Researchers must necessarily bring themselves to their fieldwork, and much has been written about the advantages and disadvantages of outsider and insider identities. This piece considers how the researcher’s multiple identities–as someone who both uses and researches dating apps, and an outsider in Northern Ireland–interact and affect the research dynamic, writes Fiona Morrison-Fleming.
In Janelle Ward’s “A Dating App Autoethnography: Presenting Myself as a Researcher and User”, she writes that “[m]eeting for an interview about Tinder is almost exactly the same as meeting for a Tinder date” (2019:136). The blurred line of date vs. interview, love life vs. professional life is something that I, too, experienced while conducting research on and using dating apps. Like Ward, my research interest was born from my own experiences and observations while using dating apps, leading me to write an MPhil dissertation titled “‘I guess that’s conflict resolution’: Dating apps as a site of intergroup contact in Belfast”. This piece contemplates the unique challenges presented by this dual identity of researcher and dating app user, and the further complication of conducting research in Northern Ireland as an American.
It is one of my personal rituals upon moving to or visiting a new place to open Tinder and peruse the offerings. Beyond the vague desire for romantic connection, I find that dating apps offer a window into a city or country’s heart: Users’ profiles might provide insight into a place’s sense of humor, norms around dating or courtship, or culturally significant activities. When I moved to Northern Ireland for graduate school, I yet again found myself using Tinder as a lens through which to interpret society and this ultimately culminated in a dissertation on identity presentation and cross-community relationships in the dating app era.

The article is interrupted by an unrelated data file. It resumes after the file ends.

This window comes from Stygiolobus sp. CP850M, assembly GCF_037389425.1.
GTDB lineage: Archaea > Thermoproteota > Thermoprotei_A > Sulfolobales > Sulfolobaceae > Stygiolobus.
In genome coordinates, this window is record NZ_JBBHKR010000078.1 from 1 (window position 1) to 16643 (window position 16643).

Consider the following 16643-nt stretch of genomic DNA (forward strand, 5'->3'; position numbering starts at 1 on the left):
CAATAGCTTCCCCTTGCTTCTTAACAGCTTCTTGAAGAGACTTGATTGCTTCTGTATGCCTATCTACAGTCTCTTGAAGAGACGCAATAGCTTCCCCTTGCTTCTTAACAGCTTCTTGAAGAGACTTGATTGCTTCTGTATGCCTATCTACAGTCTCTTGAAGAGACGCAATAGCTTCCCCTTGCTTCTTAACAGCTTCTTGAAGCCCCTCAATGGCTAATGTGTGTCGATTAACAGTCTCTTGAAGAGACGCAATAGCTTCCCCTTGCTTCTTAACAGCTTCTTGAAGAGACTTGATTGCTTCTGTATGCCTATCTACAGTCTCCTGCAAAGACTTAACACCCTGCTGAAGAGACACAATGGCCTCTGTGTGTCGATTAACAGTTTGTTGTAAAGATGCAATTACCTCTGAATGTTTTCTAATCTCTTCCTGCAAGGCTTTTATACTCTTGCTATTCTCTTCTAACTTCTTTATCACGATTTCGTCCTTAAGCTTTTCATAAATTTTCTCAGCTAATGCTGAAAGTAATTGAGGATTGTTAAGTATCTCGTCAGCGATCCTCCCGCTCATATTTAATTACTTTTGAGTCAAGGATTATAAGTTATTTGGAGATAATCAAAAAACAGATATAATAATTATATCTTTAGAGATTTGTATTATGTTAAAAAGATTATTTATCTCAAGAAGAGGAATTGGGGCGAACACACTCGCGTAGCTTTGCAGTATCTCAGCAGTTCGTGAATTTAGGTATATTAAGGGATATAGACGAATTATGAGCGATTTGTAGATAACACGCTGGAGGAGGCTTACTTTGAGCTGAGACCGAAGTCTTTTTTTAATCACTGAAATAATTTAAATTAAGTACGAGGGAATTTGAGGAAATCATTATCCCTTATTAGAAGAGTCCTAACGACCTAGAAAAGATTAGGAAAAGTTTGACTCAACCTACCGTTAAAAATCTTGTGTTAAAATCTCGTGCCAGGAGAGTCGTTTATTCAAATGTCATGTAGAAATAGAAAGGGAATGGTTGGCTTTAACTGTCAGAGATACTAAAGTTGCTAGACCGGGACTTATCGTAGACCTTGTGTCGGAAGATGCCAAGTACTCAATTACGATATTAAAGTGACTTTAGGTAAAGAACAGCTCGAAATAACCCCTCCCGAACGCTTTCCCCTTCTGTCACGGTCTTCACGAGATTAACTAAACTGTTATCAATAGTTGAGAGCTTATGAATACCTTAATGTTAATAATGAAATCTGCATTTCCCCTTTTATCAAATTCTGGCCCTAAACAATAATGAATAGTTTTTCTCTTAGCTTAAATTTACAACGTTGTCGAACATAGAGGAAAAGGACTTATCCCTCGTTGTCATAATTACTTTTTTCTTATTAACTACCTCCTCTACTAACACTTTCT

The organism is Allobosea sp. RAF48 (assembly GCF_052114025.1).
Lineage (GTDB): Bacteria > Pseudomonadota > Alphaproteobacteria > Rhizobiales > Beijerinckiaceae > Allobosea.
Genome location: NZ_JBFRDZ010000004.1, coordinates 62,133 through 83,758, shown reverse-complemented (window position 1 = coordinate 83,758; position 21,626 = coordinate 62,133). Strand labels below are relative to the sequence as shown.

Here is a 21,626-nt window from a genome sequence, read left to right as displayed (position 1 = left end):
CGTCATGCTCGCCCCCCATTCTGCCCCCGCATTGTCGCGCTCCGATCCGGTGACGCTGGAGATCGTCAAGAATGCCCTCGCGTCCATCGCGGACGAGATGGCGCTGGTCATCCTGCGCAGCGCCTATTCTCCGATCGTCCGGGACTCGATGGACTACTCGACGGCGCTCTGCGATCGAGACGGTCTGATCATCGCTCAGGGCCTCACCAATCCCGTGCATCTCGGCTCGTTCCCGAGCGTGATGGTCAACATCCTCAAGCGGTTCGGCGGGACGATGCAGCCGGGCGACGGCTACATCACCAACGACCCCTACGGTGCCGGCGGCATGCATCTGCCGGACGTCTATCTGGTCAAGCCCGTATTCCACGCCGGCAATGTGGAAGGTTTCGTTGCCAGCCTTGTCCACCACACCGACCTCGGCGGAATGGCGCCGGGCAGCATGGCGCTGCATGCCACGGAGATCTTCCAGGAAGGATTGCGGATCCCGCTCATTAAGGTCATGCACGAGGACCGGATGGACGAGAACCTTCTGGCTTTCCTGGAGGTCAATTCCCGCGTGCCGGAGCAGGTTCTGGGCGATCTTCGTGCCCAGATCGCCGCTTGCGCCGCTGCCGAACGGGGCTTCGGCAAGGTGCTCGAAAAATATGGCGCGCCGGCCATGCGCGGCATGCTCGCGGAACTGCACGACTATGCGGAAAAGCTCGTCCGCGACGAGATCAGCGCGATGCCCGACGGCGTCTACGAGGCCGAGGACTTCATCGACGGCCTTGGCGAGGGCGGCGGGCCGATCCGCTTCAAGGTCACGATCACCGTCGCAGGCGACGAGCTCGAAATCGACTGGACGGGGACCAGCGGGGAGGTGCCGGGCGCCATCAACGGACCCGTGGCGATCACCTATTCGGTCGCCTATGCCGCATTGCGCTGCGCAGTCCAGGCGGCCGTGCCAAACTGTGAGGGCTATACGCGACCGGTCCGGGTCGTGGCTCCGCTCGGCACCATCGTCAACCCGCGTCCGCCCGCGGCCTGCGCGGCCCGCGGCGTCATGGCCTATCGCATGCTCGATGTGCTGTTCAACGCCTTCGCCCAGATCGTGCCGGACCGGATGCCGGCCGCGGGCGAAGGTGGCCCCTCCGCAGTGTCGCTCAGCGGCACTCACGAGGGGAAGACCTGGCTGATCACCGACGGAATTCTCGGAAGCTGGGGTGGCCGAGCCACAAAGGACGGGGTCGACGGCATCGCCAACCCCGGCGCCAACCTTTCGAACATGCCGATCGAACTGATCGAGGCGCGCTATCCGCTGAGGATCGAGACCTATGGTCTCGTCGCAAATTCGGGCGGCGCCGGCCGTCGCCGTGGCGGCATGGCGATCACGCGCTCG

My first foray onto dating apps in Northern Ireland was colored by my knowledge of the country’s history. Euphemistically known as “the Troubles”, Northern Ireland’s decades-long civil conflict saw British security forces pitted against Catholic and Protestant paramilitaries, ending with the signing of the Good Friday Agreement in 1998 (Darby & MacGinty, 2002). While the treaty may have brought an end to violence, relics of the conflict remain: Northern Ireland continues to suffer from the legacy of the Troubles in increased rates of suicide and addiction, a polarized political system, continued paramilitary violence, and high rates of residential segregation (Tomlinson, 2012; North South Inter-Parliamentary Association, 2014; McDowell, 2018; Vardy, 2018; Holland & Rabrenovic, 2018; Smyth, 2004; Shirlow, 2008).